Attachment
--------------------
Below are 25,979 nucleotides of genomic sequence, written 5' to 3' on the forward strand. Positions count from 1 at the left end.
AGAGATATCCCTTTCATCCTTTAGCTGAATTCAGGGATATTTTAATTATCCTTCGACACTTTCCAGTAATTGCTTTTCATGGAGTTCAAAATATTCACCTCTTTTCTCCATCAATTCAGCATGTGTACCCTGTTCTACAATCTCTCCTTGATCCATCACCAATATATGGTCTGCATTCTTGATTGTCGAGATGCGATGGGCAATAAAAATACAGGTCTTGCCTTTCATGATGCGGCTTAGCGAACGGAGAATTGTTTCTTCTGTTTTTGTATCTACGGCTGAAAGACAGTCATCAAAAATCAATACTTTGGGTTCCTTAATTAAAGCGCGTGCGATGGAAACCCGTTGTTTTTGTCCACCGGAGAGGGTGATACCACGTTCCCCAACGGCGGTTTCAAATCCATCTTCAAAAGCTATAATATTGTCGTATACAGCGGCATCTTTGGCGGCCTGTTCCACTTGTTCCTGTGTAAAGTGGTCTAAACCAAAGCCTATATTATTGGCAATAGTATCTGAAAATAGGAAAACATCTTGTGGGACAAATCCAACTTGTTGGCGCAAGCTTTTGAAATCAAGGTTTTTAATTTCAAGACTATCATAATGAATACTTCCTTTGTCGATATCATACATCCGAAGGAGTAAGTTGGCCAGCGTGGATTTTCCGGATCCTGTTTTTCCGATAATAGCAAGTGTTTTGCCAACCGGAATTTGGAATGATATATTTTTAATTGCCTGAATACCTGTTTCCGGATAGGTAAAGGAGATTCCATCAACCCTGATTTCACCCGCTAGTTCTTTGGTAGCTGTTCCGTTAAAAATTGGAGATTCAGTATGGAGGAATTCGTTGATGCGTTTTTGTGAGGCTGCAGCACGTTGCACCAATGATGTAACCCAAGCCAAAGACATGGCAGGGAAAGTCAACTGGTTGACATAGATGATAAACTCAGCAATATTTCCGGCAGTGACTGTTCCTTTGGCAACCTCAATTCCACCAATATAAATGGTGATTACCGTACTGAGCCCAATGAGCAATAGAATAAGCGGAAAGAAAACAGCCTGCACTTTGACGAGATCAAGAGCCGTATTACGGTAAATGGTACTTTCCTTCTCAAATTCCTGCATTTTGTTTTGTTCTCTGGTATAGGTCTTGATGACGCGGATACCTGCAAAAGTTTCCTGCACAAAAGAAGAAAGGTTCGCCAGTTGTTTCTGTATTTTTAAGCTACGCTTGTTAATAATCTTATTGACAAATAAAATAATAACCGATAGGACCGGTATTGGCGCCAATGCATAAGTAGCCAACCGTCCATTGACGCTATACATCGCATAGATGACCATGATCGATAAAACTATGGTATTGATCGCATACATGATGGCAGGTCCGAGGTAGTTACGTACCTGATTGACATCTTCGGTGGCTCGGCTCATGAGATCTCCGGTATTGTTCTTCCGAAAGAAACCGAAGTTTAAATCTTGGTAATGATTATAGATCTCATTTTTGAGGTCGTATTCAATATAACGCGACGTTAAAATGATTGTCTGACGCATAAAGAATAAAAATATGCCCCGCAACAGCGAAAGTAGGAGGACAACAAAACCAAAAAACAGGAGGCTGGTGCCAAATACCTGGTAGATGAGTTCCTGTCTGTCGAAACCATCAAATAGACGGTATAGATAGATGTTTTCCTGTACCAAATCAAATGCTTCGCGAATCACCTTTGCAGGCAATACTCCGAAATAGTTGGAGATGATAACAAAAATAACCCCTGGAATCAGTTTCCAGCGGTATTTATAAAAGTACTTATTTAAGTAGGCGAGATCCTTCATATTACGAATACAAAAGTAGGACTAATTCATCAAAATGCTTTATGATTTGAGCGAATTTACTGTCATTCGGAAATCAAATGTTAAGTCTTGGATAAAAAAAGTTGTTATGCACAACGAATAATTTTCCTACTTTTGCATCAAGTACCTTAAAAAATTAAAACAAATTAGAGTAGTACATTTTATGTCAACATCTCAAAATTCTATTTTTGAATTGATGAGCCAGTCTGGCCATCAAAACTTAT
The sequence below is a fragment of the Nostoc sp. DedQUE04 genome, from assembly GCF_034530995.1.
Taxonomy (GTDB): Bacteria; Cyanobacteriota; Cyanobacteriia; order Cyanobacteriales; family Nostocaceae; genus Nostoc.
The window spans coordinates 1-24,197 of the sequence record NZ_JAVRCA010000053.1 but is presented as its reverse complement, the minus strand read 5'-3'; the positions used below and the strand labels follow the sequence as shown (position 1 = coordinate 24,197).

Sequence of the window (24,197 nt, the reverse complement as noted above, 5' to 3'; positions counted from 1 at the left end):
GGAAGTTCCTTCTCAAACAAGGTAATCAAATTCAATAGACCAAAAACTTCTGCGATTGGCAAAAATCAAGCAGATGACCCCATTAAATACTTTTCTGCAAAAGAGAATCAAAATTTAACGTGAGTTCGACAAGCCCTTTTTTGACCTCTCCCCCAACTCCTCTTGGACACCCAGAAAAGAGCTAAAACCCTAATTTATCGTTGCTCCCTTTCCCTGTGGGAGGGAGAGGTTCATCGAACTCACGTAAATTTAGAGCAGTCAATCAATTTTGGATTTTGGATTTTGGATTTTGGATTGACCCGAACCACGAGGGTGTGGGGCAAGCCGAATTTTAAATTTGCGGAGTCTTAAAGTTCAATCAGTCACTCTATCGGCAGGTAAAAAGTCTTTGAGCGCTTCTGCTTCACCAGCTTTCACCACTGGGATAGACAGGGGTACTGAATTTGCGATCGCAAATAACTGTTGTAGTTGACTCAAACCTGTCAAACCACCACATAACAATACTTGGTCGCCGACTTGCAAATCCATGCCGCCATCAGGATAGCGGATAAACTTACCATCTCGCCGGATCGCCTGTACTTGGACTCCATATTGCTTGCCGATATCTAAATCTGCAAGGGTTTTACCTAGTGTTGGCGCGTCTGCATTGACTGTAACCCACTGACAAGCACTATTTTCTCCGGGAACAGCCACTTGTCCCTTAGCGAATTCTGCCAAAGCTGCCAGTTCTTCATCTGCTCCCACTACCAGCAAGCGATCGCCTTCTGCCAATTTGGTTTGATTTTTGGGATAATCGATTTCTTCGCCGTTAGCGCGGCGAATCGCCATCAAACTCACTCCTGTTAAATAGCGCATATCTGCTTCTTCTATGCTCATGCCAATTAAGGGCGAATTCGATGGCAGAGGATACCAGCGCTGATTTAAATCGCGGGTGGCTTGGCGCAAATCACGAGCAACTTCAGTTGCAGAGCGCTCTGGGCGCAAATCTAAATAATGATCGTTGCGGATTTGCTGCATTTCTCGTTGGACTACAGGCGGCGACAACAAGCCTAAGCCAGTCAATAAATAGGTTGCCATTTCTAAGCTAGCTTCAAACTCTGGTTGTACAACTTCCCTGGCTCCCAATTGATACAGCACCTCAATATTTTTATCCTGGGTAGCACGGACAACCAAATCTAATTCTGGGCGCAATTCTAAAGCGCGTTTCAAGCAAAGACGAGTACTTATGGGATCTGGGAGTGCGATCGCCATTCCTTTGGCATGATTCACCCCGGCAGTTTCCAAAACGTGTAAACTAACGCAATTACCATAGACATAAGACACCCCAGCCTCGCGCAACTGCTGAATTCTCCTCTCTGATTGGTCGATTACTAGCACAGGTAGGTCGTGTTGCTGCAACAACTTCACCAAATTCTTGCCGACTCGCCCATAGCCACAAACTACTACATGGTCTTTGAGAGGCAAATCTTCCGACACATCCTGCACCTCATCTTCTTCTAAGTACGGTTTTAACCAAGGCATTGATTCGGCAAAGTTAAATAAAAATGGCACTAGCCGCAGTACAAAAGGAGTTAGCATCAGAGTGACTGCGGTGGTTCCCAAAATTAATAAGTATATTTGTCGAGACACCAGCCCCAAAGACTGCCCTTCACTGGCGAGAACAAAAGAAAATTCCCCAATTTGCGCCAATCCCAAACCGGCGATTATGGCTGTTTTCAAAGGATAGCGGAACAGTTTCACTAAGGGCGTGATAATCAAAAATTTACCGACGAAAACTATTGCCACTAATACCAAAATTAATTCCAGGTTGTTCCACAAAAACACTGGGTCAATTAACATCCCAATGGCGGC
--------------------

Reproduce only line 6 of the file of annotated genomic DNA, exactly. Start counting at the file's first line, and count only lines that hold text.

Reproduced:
Sequence of the window (24,197 nt, the reverse complement as noted above, 5' to 3'; positions counted from 1 at the left end):